Environmentally Friendly

Since most self-driving vehicles’ manufacturers embrace e-mobility, they will significantly reduce emissions.


Despite having all the above advantages, self-driving vehicles have some disadvantages, including:

Security Issues

Since automated cars will be sharing the same network protocol to talk and coordinate with each other, there is a potential risk of hacking. Even a small hack into such systems in a busy road can cause significant damages.

Job Losses

With the introduction of self-driving cars, people who earn a living through driving will lose their jobs. There are millions of people employed as truck drivers, taxi drivers, bus drivers and chauffeurs.

Initial Cost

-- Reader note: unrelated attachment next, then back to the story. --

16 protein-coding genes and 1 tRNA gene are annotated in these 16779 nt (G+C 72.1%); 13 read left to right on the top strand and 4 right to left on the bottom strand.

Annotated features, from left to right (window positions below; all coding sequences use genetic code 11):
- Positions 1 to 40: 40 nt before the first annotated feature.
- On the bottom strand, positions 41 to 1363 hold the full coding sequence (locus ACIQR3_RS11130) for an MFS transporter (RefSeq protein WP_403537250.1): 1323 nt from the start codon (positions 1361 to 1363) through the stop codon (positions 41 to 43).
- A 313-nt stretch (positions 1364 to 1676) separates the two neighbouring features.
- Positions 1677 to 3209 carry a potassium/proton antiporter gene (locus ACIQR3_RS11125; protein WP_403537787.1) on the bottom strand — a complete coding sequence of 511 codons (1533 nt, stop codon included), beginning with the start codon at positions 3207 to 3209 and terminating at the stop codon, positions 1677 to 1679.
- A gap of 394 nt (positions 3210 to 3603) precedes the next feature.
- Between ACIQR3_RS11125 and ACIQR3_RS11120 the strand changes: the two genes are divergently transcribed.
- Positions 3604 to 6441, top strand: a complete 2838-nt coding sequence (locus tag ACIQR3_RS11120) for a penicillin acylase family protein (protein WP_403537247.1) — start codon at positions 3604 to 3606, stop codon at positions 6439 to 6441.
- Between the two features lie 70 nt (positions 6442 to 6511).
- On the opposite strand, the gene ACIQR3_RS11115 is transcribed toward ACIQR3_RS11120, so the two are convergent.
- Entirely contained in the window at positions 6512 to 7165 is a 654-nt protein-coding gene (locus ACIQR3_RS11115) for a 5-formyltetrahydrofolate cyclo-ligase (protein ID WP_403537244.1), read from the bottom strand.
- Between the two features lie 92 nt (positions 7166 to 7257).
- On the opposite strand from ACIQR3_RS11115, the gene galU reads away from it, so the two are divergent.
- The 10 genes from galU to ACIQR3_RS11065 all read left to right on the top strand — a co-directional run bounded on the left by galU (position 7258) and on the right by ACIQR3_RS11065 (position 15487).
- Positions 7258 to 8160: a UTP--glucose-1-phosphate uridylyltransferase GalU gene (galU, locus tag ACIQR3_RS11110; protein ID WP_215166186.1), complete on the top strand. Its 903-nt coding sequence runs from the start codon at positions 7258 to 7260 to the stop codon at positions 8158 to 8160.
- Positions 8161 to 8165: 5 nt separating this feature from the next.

Even if self-driving vehicles provide a significant societal cost-saving in the long term, the initial cost of acquiring them during the initial stages will be high.

Machine Error

While there is a high possibility of preventing accidents using self driving vehicles, the technology does not completely eliminate the risk of accidents. If any part of the vehicle or the software fails, the vehicle could put the occupants in more danger than if a human driver controlled it.

Final Word

From the above analysis, it is evident that there is plenty of debate about self-driving cars. Everyone agrees that autonomous vehicles are the future, but they also have some serious concerns. Some strides have been taken towards full automation, but there are numerous roadblocks along the way. Contact us for more information.

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Georg Tichy

Georg Tichy

Georg Tichy is a management consultant in Europe, focusing on top-management consultancy, projectmanagement, corporate reporting and fundingsupport. Dr. Georg Tichy is also trainer, lecturer at university and advisor on current economic issues. Contact me or Book a MeetingView Author posts